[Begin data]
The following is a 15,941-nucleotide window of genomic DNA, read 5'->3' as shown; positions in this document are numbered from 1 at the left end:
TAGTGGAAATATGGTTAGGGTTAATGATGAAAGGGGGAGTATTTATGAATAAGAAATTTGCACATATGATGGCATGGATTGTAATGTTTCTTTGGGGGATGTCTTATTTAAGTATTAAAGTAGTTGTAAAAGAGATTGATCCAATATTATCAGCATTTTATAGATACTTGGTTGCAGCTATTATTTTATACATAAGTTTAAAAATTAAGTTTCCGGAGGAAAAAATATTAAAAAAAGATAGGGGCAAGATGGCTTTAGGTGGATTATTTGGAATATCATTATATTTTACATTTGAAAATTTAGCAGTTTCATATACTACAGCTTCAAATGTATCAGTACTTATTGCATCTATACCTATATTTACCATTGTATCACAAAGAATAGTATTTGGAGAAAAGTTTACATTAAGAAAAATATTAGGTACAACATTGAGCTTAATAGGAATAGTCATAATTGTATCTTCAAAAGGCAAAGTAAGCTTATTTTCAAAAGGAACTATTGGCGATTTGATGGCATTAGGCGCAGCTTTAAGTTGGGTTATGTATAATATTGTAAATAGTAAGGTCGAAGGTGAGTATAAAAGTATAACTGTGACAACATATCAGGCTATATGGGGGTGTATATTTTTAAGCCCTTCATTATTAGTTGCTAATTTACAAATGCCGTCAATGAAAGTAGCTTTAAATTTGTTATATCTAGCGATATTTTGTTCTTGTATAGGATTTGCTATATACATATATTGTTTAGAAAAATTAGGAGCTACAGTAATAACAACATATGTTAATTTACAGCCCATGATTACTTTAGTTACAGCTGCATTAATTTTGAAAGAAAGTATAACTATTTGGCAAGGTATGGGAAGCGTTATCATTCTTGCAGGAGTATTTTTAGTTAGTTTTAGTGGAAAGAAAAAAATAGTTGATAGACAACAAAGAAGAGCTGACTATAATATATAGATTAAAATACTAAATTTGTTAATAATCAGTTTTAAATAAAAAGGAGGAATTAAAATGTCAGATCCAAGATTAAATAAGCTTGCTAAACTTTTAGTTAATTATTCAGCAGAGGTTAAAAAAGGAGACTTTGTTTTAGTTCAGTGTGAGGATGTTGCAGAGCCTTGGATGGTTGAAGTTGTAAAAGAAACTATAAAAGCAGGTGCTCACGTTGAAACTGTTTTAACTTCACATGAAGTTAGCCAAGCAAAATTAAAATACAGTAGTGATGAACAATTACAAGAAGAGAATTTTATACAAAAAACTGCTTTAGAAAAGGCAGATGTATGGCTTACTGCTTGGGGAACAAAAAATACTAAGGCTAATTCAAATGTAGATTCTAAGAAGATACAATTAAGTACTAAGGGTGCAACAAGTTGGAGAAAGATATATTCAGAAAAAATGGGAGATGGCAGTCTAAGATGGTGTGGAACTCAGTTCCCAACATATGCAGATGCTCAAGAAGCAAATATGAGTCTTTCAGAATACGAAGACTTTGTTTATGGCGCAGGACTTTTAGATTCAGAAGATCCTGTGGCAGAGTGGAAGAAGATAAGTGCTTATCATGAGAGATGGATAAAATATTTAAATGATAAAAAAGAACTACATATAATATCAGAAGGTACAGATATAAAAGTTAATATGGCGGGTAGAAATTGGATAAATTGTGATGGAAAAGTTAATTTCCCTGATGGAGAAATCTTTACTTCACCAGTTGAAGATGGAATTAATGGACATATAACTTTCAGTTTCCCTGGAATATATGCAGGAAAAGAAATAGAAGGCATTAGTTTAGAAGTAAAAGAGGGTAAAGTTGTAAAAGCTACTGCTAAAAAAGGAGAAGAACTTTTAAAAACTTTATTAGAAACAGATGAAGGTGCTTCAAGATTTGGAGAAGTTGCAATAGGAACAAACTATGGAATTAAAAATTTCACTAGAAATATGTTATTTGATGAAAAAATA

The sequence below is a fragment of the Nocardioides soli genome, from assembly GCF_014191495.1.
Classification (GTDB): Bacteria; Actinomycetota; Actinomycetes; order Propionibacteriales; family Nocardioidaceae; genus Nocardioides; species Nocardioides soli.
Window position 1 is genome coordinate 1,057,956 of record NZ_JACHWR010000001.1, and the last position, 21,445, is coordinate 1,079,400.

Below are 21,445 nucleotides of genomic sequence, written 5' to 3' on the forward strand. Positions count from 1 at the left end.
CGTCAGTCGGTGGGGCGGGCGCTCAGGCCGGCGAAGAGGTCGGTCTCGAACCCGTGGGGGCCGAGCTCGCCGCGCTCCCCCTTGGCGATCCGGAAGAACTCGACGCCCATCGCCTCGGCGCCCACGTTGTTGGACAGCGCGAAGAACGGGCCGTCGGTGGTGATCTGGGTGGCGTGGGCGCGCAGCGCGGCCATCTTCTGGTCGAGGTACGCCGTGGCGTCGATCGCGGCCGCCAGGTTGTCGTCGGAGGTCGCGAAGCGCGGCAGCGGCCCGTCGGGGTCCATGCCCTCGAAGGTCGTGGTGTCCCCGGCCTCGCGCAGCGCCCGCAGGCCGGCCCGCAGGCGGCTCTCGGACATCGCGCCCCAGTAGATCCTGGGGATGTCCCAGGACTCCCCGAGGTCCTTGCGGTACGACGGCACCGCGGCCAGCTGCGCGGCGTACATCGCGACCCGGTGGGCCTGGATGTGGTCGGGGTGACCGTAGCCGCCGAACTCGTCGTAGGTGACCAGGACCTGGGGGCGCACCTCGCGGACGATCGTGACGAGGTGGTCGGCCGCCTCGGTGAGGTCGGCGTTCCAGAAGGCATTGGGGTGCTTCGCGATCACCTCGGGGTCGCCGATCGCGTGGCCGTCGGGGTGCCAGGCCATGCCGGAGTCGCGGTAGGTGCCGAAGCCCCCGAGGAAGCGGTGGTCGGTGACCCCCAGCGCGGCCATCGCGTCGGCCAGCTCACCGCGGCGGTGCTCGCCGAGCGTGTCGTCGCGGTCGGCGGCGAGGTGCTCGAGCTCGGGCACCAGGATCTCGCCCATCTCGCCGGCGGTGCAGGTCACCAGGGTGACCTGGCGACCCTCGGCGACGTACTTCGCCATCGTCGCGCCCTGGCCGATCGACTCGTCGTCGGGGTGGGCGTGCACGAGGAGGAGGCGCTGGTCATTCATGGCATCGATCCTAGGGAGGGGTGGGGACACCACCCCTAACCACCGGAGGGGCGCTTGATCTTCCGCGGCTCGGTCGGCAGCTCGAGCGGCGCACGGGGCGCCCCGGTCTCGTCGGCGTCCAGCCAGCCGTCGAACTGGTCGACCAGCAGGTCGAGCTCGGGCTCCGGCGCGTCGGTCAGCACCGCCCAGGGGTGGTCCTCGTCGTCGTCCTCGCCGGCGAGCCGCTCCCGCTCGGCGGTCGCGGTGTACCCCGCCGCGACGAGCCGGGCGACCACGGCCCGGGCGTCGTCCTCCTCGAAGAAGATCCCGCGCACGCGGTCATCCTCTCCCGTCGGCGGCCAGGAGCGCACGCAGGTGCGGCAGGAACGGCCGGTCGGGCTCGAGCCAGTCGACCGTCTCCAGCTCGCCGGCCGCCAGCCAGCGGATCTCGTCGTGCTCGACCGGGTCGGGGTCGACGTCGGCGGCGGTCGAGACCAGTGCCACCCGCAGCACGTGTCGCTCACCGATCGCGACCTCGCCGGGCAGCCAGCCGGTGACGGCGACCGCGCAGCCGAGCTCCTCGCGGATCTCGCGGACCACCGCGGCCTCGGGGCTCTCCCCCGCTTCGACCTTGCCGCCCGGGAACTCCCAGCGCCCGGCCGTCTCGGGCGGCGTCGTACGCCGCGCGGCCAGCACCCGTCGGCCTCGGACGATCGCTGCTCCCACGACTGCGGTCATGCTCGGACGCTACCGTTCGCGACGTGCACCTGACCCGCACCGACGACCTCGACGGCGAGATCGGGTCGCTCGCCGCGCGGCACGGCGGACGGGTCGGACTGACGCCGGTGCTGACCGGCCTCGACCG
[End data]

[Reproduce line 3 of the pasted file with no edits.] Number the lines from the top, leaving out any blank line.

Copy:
The sequence below is a fragment of the Nocardioides soli genome, from assembly GCF_014191495.1.